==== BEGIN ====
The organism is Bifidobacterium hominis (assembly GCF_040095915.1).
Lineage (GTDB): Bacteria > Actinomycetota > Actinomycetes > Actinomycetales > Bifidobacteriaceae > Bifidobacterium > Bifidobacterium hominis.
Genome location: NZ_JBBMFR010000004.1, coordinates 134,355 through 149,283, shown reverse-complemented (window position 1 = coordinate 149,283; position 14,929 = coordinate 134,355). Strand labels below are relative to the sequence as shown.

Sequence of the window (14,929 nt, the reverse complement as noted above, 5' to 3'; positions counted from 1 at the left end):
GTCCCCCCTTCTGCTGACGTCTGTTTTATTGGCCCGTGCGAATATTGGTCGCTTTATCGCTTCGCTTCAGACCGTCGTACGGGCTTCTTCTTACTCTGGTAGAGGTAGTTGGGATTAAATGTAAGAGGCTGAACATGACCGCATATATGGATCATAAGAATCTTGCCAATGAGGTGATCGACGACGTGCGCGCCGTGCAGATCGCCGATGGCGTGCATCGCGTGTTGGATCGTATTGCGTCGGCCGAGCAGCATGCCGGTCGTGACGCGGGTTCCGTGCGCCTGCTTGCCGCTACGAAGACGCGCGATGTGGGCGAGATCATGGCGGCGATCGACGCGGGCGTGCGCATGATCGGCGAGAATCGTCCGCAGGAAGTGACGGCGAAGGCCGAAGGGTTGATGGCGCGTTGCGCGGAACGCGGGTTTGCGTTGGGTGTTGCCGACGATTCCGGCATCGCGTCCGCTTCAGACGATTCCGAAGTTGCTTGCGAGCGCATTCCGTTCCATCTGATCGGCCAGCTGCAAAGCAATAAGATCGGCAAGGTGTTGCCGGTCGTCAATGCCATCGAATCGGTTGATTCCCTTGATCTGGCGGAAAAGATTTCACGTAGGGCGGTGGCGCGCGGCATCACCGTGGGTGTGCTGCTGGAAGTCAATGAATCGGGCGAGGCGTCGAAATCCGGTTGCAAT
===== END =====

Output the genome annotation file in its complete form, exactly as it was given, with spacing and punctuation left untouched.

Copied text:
The organism is Bifidobacterium hominis (assembly GCF_040095915.1).
Lineage (GTDB): Bacteria > Actinomycetota > Actinomycetes > Actinomycetales > Bifidobacteriaceae > Bifidobacterium > Bifidobacterium hominis.
Genome location: NZ_JBBMFR010000004.1, coordinates 134,355 through 149,283, shown reverse-complemented (window position 1 = coordinate 149,283; position 14,929 = coordinate 134,355). Strand labels below are relative to the sequence as shown.

Sequence of the window (14,929 nt, the reverse complement as noted above, 5' to 3'; positions counted from 1 at the left end):
GTCCCCCCTTCTGCTGACGTCTGTTTTATTGGCCCGTGCGAATATTGGTCGCTTTATCGCTTCGCTTCAGACCGTCGTACGGGCTTCTTCTTACTCTGGTAGAGGTAGTTGGGATTAAATGTAAGAGGCTGAACATGACCGCATATATGGATCATAAGAATCTTGCCAATGAGGTGATCGACGACGTGCGCGCCGTGCAGATCGCCGATGGCGTGCATCGCGTGTTGGATCGTATTGCGTCGGCCGAGCAGCATGCCGGTCGTGACGCGGGTTCCGTGCGCCTGCTTGCCGCTACGAAGACGCGCGATGTGGGCGAGATCATGGCGGCGATCGACGCGGGCGTGCGCATGATCGGCGAGAATCGTCCGCAGGAAGTGACGGCGAAGGCCGAAGGGTTGATGGCGCGTTGCGCGGAACGCGGGTTTGCGTTGGGTGTTGCCGACGATTCCGGCATCGCGTCCGCTTCAGACGATTCCGAAGTTGCTTGCGAGCGCATTCCGTTCCATCTGATCGGCCAGCTGCAAAGCAATAAGATCGGCAAGGTGTTGCCGGTCGTCAATGCCATCGAATCGGTTGATTCCCTTGATCTGGCGGAAAAGATTTCACGTAGGGCGGTGGCGCGCGGCATCACCGTGGGTGTGCTGCTGGAAGTCAATGAATCGGGCGAGGCGTCGAAATCCGGTTGCAAT